The meeting on Sunday was rescheduled to Monday due to possible inclement weather. On Monday, the team met from 6-9. While charging the Porsche, the teachers passed out permission forms and legal waivers to the members going on the trip and went over what to pack, the schedule, and general expectations. We replaced the low auxiliary cell with a fully charged one and decided on what hardware we would use to mount the BMS in the Datsun. On Wednesday, the team met from 6-9 and broke into three groups to work on various tasks. One group worked on fixing the connections on the batteries to ensure that the wires would be under any stress when the batteries were held down for racing, the second team worked on charging batteries, and the third team worked on getting timing equipment to work for the races at the competition. Friend of the team, Mark Bartosik, joined us for most of the evening to see that everything was running smoothly and if we needed any help. The team added an extra meeting on Thursday to load the vehicle, supplies, and tools needed for the competition. The team decided to only bring the Porsche because of the high number of students with prior commitments and because the Datsun was not entirely ready to race. On Friday, the team met at 4:30 am and headed to North Carolina for the EV Neat Rally. Click here to read more about the competition at it’s dedicated post.
On Sunday and Wednesday, the team met from 6 to 9. We rethought the Datsun battery wiring to allow for easier connection of additional cells to the BMS and drew a diagram to reflect these revisions. We made new 1 gauge wiring to fit into the new wiring scheme. We continued charging cells and installing charged cells into the car.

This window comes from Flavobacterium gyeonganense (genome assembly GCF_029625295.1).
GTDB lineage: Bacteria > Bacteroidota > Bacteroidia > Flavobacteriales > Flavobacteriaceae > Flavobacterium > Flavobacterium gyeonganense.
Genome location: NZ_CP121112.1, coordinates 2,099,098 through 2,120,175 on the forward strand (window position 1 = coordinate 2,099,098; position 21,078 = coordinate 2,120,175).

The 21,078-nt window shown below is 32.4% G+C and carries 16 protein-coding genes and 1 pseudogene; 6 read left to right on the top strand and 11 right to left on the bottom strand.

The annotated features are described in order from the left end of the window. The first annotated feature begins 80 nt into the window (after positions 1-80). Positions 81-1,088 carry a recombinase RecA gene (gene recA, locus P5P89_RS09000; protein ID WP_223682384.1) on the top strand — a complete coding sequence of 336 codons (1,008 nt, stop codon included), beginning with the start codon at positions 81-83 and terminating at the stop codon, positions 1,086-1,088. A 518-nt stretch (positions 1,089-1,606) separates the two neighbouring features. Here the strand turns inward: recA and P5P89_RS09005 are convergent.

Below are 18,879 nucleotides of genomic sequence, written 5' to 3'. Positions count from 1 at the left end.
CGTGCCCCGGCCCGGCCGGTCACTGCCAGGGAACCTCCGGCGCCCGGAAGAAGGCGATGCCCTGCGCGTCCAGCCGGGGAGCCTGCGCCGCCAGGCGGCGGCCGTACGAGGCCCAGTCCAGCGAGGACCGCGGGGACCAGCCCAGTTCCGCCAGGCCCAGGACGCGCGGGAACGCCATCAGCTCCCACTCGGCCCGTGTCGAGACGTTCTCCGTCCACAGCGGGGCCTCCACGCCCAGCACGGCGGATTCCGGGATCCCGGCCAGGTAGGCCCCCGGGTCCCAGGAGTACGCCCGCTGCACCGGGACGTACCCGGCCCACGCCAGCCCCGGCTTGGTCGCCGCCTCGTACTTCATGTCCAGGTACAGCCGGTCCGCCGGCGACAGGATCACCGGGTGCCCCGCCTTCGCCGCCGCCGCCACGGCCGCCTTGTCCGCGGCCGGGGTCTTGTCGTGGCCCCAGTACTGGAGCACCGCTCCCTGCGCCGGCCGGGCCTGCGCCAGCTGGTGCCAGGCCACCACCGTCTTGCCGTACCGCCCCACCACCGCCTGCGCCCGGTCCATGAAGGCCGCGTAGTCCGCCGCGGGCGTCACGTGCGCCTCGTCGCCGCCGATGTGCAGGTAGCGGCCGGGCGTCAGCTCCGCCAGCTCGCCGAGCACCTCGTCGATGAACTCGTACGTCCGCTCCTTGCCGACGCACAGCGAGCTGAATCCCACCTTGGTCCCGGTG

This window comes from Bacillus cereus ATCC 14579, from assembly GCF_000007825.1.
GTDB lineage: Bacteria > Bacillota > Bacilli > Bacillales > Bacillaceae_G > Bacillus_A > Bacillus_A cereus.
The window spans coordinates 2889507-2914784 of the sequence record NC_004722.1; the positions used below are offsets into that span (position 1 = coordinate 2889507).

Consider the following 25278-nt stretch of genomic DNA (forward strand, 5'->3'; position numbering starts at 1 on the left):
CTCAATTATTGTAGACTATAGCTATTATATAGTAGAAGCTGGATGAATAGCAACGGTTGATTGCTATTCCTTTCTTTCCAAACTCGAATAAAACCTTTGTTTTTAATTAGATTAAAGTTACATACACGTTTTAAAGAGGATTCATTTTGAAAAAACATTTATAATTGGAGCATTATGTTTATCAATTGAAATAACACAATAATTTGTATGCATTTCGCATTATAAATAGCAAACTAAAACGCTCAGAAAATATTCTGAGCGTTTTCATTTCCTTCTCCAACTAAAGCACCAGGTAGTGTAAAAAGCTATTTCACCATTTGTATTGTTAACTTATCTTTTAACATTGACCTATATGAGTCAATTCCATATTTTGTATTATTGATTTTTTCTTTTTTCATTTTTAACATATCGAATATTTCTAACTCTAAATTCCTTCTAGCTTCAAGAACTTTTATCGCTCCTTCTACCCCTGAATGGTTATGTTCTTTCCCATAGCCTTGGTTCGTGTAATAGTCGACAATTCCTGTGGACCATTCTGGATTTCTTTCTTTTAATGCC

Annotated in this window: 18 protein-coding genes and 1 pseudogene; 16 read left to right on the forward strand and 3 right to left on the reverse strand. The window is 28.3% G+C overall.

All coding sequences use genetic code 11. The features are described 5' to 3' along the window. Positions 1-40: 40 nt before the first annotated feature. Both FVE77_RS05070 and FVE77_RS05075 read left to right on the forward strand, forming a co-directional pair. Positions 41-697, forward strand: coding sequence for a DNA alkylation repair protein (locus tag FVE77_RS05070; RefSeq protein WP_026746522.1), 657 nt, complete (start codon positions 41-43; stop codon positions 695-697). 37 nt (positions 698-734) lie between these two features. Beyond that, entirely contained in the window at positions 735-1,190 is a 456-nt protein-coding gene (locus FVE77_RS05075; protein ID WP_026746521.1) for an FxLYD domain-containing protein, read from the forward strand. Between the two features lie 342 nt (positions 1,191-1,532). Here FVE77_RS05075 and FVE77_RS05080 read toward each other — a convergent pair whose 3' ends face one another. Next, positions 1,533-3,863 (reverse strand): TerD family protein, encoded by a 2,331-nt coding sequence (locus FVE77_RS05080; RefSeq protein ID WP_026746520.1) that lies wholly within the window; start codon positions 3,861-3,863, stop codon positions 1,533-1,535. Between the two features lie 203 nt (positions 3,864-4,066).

On Sunday, the team met from 6-9. We had a big turnout with new members and we were able to show them around the shop, give them safety lessons, and teach them about the cars. The team traveled to David Waterman’s (one of our sponsors) house to pick the battery pack that he loans to us every year for our Datsun 240Z. We got to look over his electric lawnmower, one of the fastest in the world, and pick up some scrap metal for various projects. When we returned to our shop we placed the 200 lbs pack in the back of the Datsun and worked on coming up with a wiring design to implement at the next meeting.
On Wednesday, the team met from 6-9. We worked on charging batteries for the Porsche, charging batteries for the Datsun, and filing through documentation on the Porsche. The senior members drew up new wiring diagrams and schematics for the Datsun so that new members could understand the wiring of the cars.
On Sunday the team met from 6-8:30. We began the meeting by looking at a hybrid electric vehicle owned by a member of the community named Katie. We then showed her our cars and discussed a wide range of electric vehicle topics with her. A new member, Nathaniel, showed up and was able to see the cars and get a safety walk through from Byron. We continued charging batteries and preparing for the Porsche conversion. David Waterman, one of our teams sponsors, will be bringing back his lithium ion pack that we borrow from his lawn mower (the fastest zero-turn Dixie Chopper in the US) to be put in our Datsun again. With all immediate work done on the Porsche, the team turned to the Datsun. The Datsun’s wiring was the main focus of last year’s team; all the wiring was taken out and completely redone partly as a learning opportunity and partly out of necessity. The team checked to ensure all auxiliary factors were working properly and charged up the auxiliary battery. After that, the team discussed the possibility of going out to a local business later in the week to try to get tire donations for the Porsche.
On Wednesday, the team met from 6-7:30. We wired a switch to turn on and off the auxiliary battery to prevent it from discharging on its own.